It is widely accepted that only 6 per cent of the British public hold a traditional 9 to 5 working hours role. Flexible working seems to be more important to the workforce in 2019 than ever before, but is ‘flexism’, the discrimination against people who work flexibly or want to work flexibly, holding businesses back in 2019?
According to the Chartered Institute of Personnel Development (CIPD), flexible working describes a type of working arrangement which gives a degree of flexibility on how long, where, when, and how many hours an employee works.
According to a recent BBC News article, 68 per cent of people feel so grateful to be allowed to work part time that they accept career compromises, 59 per cent miss out on networking opportunities because they work with current working patterns, 65 per cent of people feel less connected to their teams as they can’t make work/social events and 59 per cent feel as though they’ve fallen behind full-time colleagues in terms of skills and knowledge.
Flexible working practices
Flexible working practices include, but aren’t limited to:
- Part time working. Working anything less than the employer’s standard working hours
- Term time working. A worker remains on a permanent contract but can take either paid or unpaid leave during school holidays.
- Job sharing. Two or more people share the responsibility of a single job between them.
- An employee can choose, within certain limits, when to start and end working.
- Compressed hours. Compressed weeks (or fortnights) involve the same hours, but with longer working hours in the day.
- Annual hours. Yearly hours are fixed, but there is variation over the year as to the length of the working day and week.
- Working from home or mobile/satellite working.
- Career breaks. An extended period of leave for up to 5 years or more.
There are numerous benefits to offering your workforce flexible working hours. Some of these are direct benefits, others don’t necessarily impact your bottom line instantly, but create a better working atmosphere, which in turn could see higher productivity in your staff.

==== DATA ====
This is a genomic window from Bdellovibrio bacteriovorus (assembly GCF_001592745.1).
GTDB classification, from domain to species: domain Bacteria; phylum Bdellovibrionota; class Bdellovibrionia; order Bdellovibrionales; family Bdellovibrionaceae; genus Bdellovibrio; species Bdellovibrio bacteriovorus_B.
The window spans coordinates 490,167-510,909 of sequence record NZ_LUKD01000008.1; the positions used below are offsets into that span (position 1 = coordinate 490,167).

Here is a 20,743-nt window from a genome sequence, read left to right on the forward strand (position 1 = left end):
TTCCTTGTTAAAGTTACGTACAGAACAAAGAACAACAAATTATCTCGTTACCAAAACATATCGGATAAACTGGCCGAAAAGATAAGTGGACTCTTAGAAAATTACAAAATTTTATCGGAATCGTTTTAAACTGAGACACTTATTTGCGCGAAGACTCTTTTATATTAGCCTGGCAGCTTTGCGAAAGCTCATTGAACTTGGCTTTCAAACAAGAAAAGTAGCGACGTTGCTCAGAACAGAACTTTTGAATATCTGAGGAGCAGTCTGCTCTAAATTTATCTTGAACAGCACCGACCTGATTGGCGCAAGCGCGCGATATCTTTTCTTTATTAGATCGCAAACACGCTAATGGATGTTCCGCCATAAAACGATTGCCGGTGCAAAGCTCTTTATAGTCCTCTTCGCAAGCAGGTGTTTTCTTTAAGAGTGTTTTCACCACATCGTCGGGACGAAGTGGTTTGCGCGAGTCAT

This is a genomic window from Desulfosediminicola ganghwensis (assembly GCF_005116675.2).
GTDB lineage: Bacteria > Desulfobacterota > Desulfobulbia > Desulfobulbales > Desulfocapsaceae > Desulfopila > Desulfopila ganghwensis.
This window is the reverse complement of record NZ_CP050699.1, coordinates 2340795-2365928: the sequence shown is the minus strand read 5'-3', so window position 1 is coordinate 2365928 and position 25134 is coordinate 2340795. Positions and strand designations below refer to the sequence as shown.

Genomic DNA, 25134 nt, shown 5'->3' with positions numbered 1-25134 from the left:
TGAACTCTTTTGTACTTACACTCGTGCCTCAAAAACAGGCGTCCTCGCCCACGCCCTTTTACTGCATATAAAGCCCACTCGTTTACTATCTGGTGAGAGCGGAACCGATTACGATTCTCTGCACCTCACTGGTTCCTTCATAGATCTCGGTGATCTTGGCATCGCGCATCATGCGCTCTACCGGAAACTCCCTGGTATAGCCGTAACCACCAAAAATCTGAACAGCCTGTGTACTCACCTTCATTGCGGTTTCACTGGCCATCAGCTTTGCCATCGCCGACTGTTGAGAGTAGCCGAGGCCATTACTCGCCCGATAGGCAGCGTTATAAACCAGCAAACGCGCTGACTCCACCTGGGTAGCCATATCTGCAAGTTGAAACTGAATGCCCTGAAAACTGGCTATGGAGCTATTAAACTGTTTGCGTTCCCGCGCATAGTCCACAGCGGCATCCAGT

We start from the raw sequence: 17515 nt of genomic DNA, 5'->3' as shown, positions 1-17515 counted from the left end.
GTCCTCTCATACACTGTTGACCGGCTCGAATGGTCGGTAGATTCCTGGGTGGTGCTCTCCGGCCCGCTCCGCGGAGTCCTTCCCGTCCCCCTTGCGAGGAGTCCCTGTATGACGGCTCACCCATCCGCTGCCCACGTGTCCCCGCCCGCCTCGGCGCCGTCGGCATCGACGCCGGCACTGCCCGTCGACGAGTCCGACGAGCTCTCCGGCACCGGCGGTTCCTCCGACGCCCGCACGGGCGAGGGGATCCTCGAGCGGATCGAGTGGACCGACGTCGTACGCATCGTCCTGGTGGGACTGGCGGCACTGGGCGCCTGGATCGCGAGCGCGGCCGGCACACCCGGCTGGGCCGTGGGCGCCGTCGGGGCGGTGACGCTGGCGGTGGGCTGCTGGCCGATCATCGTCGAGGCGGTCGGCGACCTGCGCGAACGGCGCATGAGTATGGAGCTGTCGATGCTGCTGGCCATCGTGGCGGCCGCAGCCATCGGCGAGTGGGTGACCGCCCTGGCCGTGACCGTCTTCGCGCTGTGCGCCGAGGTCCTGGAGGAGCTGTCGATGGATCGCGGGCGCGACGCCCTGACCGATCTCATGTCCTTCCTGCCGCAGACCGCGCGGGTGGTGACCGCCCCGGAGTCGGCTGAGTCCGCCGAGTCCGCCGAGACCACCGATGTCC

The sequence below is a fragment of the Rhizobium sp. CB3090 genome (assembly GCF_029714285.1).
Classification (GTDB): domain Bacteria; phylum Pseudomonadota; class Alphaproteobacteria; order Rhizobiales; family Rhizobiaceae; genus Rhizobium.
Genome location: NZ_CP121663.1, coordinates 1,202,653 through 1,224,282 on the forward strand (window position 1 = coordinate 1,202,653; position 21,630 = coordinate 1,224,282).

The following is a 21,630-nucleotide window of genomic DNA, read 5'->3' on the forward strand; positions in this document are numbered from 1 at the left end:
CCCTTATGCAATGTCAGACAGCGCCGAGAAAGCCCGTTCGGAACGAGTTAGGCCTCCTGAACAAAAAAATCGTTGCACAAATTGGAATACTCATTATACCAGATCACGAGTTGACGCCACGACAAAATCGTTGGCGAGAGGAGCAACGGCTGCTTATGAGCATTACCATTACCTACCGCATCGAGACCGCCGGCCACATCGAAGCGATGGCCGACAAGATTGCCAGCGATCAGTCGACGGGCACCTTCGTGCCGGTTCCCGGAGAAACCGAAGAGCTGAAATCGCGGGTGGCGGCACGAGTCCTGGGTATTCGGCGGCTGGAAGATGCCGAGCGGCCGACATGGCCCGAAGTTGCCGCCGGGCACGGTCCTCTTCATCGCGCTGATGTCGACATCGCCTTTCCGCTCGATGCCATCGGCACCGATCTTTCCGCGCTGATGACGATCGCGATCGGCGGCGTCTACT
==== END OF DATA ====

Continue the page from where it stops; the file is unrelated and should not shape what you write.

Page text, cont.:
These benefits include:
- Saving on office space
- Better match between business resources and demand for those resources
- Improved employee satisfaction
- Improved employee commitment
- Supports employee mental health
- More attractive offer for new employees
- Reduces absence rates
However, employers are likely to face several barriers in communicating and implementing a new flexible working arrangement. These could be:
- Overcoming concerns about operational pressures and meeting customer requirements.
- Managers current attitudes towards flexible working.
- Handling colleagues’ concerns about the impact of other people’s flexible working on their role.
- The existing organisational culture.
- A lack of support at senior levels.
- Inability to measure employees’ performance by outputs rather than hours.
- Technological infrastructure and lack of remote working facilities.
Planning and implementation
By planning, though, flexible working arrangements can be implemented without much upheaval. Organisations should:
- Establish a clear process for flexible working.
- Ensure there are defined roles and responsibilities for employers, line manager and HR.
- Assess the current level of support offered to line managers and ensure it’s good enough.
- Invest in ongoing communication and raising awareness.
- Assess how supportive of flexible working current organisational processes are.
- Assess how conducive the organisation’s culture is to flexible working.
- Make use of pilots and trial periods for flexible working arrangements.
- Build mechanisms to monitor and evaluate progress with flexible working.
In April 2003, the UK government introduced the right to request flexible working. Once a request has been received, the employer should arrange a meeting to discuss the request. The employer should also ask for the request to be in writing. It allows the employer to go into the meeting with an idea of what’s going to happen.
This should be done as soon as possible, this is not a statutory requirement but is good practice. It’s also good practice to have made the decision within three months, including the appeals process, or within a defined period of time discussed and agreed with the employee.
This meeting can provide an opportunity to see what changes the employee is asking for and reasons for the change, although the employee may not wish to say why it also allows any compromise to be explored. Although not a statutory requirement, it would be good practice to allow the employee to be accompanied at a meeting by a work colleague or trade union representative.
Originally, this applied to parents and certain other carers. In 2014, this was extended to include all employees with at least 26 weeks continuous employment, regardless of parental or caring responsibilities. These requests can be submitted by the employee before 26 weeks, but requests do not need to be formally considered, or a reason of rejection provided, if an employee hasn’t had 26 weeks working.
Employees have a duty to consider a request in a reasonable manner and can only refuse a request for flexible working if they can show that one of a specific number of grounds apply.
For further information on flexible working, ACAS has issued a code of practice for employers for handling such requests in a reasonable manner.